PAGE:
Tuesday, May 10, 2005

More dangerous digits

On 25 April I did tell you that discussion of the digitisation of books was not about to cease, and so it has proved. On Sunday last, Robert McCrum reviewed Nigel Newton's pronouncements on the subject, and tactfully declared them to be less than satisfactory (two cheers, not three).

McCrum's view is that copyright is a robust device for protecting the rights of authors and publishers. In the meantime, he suggests, we should stop whingeing about Google; instead, 'we could celebrate the extraordinary technology that will bring a cornucopia of hitherto inaccessible material before a bigger international audience than ever before.'

Perhaps the key paragraph in McCrum's article is this:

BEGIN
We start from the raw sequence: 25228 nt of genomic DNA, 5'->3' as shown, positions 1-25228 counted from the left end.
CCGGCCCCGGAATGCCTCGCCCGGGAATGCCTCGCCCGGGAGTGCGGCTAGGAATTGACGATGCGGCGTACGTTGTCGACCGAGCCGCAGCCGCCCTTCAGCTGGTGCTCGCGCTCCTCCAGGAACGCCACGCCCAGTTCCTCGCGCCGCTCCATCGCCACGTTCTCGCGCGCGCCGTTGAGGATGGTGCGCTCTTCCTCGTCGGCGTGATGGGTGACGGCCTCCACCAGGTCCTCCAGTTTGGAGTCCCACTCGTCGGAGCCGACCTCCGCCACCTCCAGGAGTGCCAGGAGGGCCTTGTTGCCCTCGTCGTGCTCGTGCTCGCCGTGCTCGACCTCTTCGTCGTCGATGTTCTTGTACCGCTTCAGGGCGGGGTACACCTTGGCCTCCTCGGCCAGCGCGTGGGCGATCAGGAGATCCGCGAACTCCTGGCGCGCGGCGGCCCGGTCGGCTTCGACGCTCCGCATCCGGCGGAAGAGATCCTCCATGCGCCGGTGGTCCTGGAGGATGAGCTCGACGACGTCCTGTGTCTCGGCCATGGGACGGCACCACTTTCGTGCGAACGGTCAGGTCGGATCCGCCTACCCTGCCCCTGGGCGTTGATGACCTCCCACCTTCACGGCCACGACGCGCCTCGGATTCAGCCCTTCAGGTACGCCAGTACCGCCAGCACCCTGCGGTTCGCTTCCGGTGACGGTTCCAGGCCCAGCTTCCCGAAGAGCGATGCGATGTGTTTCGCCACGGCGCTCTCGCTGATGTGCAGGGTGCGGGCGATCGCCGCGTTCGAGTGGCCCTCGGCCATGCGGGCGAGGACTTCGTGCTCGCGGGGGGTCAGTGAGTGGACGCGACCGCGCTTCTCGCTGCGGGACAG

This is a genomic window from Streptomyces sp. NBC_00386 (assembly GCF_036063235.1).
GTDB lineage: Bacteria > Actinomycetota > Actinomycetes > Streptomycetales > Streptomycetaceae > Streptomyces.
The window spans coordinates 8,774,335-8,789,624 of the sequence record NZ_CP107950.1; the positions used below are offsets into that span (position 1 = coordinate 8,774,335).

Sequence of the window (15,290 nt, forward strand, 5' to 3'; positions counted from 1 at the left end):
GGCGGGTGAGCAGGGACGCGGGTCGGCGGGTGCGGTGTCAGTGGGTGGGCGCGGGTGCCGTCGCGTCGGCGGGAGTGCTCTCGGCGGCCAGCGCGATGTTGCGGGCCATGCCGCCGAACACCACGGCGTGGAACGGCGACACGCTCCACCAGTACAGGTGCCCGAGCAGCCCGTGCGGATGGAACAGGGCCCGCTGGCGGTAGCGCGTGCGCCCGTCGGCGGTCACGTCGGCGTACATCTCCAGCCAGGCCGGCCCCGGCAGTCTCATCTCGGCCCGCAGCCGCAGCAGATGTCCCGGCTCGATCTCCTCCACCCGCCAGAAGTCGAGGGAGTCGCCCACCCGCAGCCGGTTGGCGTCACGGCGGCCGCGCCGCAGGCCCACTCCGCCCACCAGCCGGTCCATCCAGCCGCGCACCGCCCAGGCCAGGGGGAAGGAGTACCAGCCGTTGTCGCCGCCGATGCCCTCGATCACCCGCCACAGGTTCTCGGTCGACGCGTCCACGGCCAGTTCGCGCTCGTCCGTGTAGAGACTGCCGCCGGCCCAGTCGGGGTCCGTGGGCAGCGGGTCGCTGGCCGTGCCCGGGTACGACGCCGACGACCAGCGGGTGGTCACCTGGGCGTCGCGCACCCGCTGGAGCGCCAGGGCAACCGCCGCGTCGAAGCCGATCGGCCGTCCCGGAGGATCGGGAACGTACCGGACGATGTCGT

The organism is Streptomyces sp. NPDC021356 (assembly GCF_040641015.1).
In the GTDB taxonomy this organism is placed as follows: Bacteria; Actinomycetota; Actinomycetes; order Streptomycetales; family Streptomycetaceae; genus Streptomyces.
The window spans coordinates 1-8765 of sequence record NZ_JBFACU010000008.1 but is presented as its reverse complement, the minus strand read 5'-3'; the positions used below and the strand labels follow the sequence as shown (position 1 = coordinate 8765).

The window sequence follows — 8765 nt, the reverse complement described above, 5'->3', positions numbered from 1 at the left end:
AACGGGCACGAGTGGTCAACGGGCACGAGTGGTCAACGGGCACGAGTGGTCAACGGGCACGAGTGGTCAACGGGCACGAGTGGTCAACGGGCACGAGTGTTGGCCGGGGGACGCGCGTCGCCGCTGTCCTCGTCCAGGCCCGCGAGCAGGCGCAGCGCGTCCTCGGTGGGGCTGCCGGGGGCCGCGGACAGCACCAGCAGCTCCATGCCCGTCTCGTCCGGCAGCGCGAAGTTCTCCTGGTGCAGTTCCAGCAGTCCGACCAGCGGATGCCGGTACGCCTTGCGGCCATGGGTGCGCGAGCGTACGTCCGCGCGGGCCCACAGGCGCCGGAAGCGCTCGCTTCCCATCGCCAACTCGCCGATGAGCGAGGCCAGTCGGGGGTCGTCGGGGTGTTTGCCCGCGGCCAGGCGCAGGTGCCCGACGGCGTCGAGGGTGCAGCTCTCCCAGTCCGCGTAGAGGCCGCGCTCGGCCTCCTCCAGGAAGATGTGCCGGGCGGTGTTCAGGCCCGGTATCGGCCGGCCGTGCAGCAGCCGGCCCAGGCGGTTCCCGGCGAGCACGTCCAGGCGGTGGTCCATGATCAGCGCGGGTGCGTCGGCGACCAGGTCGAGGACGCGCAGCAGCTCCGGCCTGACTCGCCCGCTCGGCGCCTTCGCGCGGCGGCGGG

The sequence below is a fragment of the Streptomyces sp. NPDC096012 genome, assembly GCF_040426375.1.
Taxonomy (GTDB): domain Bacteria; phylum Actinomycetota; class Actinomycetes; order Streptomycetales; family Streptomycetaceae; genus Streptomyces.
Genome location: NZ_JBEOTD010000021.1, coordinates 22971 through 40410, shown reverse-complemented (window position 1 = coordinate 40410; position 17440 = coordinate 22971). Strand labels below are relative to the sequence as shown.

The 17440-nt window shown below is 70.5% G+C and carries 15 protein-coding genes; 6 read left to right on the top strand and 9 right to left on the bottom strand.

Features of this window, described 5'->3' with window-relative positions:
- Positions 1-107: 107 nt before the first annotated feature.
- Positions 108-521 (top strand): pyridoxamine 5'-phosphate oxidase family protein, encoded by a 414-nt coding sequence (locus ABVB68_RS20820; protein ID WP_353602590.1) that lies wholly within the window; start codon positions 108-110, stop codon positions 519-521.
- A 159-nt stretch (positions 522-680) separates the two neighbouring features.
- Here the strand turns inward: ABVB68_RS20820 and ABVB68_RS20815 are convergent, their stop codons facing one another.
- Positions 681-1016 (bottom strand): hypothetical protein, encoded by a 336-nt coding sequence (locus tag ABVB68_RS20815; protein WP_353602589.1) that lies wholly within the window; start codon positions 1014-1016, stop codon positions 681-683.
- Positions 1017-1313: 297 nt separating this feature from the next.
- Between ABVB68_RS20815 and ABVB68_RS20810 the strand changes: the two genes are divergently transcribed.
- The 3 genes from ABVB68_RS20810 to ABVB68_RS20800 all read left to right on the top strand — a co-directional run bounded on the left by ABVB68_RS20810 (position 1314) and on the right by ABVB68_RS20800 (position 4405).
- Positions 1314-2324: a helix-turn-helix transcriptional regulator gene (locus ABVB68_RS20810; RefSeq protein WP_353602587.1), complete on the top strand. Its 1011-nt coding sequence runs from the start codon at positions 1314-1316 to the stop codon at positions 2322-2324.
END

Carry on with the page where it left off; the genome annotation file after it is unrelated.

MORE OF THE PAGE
The international copyright convention may have been drafted in the days of hot metal but if the publishers have the willpower and the savoir faire, copyright legislation can be redrafted to take account of the 'Napsterisation' threat.
Willpower and savoir faire you note. Well, willpower is one thing; savoir faire is another. That publishers are desperate to protect their sources of income is in no doubt; that they have the intellectual resources to come up with sensible digital-rights-management policies is not so certain. The present rather feeble and counter-productive efforts can only be regarded, if you're feeling generous, as the first faltering footsteps on a steep learning curve.

No comments: